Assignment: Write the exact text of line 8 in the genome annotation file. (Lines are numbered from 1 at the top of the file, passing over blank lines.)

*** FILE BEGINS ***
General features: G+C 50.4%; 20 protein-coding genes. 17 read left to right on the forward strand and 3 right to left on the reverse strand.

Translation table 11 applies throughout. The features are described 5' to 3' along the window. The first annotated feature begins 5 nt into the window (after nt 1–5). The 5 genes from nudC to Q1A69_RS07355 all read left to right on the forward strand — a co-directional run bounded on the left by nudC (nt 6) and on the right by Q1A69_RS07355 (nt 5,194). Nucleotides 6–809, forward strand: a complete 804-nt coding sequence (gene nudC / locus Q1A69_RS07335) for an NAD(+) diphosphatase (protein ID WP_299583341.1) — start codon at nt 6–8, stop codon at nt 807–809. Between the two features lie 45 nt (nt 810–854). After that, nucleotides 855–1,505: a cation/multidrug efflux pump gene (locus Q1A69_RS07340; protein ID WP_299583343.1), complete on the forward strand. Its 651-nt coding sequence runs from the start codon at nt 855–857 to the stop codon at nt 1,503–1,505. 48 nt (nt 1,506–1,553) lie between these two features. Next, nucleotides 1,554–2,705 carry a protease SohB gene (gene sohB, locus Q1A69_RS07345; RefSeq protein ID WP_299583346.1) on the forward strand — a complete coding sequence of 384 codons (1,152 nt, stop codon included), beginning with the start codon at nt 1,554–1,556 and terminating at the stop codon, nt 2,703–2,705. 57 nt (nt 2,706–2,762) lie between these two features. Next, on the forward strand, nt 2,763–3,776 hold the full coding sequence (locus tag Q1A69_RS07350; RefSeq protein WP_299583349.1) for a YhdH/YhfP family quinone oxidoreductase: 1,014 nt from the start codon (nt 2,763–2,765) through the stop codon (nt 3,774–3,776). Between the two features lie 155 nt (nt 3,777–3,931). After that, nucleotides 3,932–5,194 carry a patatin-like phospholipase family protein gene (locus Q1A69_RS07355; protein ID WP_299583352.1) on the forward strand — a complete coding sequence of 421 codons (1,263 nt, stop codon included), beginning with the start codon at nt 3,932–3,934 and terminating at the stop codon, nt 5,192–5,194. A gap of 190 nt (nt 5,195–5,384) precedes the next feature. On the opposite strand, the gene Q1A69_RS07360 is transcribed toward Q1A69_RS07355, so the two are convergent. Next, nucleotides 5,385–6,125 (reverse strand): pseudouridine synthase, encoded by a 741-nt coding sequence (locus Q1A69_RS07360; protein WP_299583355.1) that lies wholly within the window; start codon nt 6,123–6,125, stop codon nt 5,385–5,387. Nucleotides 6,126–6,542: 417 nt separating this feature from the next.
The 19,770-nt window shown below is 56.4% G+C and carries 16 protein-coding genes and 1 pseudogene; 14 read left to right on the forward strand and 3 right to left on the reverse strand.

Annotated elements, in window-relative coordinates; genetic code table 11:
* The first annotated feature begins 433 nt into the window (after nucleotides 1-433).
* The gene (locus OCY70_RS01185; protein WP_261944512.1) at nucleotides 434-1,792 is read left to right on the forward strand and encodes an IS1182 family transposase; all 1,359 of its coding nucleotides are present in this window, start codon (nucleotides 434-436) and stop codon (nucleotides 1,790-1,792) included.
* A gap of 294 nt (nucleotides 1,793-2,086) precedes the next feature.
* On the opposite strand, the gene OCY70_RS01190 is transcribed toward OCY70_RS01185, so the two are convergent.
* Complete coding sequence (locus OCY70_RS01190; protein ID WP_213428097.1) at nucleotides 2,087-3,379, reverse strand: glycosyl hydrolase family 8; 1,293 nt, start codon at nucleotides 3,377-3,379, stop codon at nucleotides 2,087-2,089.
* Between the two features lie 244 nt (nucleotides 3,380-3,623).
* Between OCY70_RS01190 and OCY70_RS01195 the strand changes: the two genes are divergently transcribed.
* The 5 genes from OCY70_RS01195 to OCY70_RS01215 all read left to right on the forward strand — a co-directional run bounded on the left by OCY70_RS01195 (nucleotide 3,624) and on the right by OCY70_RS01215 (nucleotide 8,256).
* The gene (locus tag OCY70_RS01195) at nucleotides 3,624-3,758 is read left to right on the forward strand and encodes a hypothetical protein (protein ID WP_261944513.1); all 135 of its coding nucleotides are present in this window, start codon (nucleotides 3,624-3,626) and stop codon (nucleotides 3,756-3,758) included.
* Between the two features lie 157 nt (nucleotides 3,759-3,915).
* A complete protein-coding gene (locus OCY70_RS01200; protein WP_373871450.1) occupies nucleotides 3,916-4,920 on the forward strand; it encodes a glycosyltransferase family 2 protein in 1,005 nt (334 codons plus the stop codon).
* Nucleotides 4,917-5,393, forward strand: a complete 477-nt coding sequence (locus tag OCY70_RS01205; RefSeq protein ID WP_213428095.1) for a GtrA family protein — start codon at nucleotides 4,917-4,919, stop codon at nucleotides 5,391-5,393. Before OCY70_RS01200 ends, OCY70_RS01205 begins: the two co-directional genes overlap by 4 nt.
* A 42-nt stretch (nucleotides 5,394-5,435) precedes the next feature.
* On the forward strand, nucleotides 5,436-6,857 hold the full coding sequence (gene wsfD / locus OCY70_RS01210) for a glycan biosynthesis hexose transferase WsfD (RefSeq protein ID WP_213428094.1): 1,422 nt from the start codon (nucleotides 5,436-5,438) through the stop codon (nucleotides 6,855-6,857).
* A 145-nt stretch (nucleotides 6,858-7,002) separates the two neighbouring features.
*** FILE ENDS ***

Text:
* On the opposite strand, the gene OCY70_RS01190 is transcribed toward OCY70_RS01185, so the two are convergent.